Last month, I posted a disturbing story and images: Help Needed for Displaced in Congo. The number of internal refugees who have settled in Bunia, Congo, continues to grow.  The camp now holds over 86,000 people, many of whom are women and children who have traveled for weeks under very dangerous circumstances.  The Congo Network of the Episcopal and Anglican churches gets regular updates from the Reverend Bisoke Balikenga who lives and works in Bunia, DRC.  The Congo Network is chaired by the Rev. Canon Dr. Isaac Kawuki Mukasa (Africa Relations, Episcopal Church).  The US media is reporting very little on this massive humanitarian crisis. I asked the Rev. Bisoke to send the Congo Network photos so that we could help tell the story.

Particularly disturbing were the photos of the girl Rachel and her little sister.  The Rev. Bisoke wrote with the photo below: “Rachel sister just come from the hospital, her left arm was cut by the rebel and Rachel was cut in the head and the mother was killed. Rachel is not in a good condition you can see her head. Please pray for them because the life which they have now it is not the good one.”  The Rev. Bisoke has taken 30 refugees into his own home, in addition to his family of 8.  He is getting some help from friends.  If you would like to help displaced people in the Congo, please donate to Episcopal Relief and Development (designate your donation to DRC). Your money will go toward food, clothing, shelter and assistance with trauma.

 


Recent news stories include:

Photos copyright 2018 by the Rev. Bisoke Balikenga – used with permission.
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Coolest Office in San Jose

WP668 Railroad Caboose in San Jose California

Thanks to San Jose Mayor Sam Liccardo (and Ahmad Chapman, his Communications Specialist) who created the Great 408  community celebration program for San Jose which says about “77. Backyard Railroad Caboose” –

You can have your glass-walled high rises and ergonomic standing desks; Katy Dickinson has the coolest office in San Jose. That’s because it’s a 1916 Western Pacific steel framed wooden caboose in the backyard of the Willow Glen home she shares with her husband, John Plocher. The couple purchased the caboose in 2006 from the Golden Gate Railroad Museum in San Francisco after it lost its lease. It was in storage in San Jose for more than a year until it was moved to their backyard in May 2007. The couple has been restoring the caboose bit by bit for more than a decade. Be sure to check out Katy and John’s website for more photos and the history of the caboose.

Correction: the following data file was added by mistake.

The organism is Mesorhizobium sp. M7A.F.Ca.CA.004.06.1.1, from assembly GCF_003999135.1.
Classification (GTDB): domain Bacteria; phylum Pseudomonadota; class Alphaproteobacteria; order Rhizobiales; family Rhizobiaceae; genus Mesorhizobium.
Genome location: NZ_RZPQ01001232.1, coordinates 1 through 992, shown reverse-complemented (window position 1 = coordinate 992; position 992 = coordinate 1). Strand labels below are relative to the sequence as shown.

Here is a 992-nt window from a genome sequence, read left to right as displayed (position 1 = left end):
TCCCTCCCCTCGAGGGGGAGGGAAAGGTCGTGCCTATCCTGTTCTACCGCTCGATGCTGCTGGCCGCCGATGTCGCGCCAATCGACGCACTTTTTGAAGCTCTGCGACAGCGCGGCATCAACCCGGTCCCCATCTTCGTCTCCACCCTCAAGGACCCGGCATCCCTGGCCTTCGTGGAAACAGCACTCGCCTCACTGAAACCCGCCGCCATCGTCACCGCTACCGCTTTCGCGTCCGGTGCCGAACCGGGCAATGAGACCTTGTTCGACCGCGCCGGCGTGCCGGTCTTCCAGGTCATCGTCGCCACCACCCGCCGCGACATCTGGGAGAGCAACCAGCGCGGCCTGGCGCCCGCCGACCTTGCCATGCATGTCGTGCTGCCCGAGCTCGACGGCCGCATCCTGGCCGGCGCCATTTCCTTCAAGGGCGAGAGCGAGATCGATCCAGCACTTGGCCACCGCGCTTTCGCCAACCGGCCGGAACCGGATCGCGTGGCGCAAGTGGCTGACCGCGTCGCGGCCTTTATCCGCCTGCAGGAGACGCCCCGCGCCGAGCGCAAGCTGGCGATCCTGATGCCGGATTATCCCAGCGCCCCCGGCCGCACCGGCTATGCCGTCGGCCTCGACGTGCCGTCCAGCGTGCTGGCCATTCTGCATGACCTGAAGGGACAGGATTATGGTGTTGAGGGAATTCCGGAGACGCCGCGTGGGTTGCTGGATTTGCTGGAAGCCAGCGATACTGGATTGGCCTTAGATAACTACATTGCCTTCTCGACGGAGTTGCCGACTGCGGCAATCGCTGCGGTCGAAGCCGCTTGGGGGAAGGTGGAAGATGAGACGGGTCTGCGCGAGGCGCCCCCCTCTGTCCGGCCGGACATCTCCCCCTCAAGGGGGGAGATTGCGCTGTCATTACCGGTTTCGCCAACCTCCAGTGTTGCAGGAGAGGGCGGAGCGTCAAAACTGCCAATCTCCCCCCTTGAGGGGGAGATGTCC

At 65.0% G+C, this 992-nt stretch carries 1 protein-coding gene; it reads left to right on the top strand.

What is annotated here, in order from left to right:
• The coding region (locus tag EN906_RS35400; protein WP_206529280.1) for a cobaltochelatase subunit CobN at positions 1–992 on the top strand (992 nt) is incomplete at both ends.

The web page features the 2007 video by Sam Fineberg of WP668 moving into our backyard. WP668 is the office for my company, Mentoring Standard.

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Photos Copyright 2008-2017 by Katy Dickinson.

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Filed under Caboose Project and Other Trains, Mentoring & Other Business, Mentoring Standard, News & Reviews

Delicious Food in Egypt

During the TechWomen Delegation to Egypt, we were very well fed.  It seemed like every one of the schools and organizations which hosted us generously provided at least a snack in addition to our regular meals. Days were very long so we were happy to be fed sweets and tea at regular intervals! Those of us who went to Alexandria before the Delegation began shared local desserts like Om Ali and Couscous with Nuts at El Shekh Wafik in the morning, and a great seafood feast at Ibn Hamido Seafood Restaurant on the waterfront at night. The next day, we had lunch at the Mena House next to Giza’s pyramids (our rice was in the shape of a pyramid to keep with the theme).

Two local dishes I definitely want to eat again are Kushari (noodles, rice, lentils, chickpeas and onion – pictured at the Abou El Sid restaurant in Cairo), and Halabessa (chickpeas in tomato broth- pictured at the Mahfouz Cafe in Cairo). Our most amusing snack was mathematical cupcakes (at the Girls in STEM Career Fair hosted by Mentor Graphics).

 

 

 

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Photos Copyright 2018 by Katy Dickinson.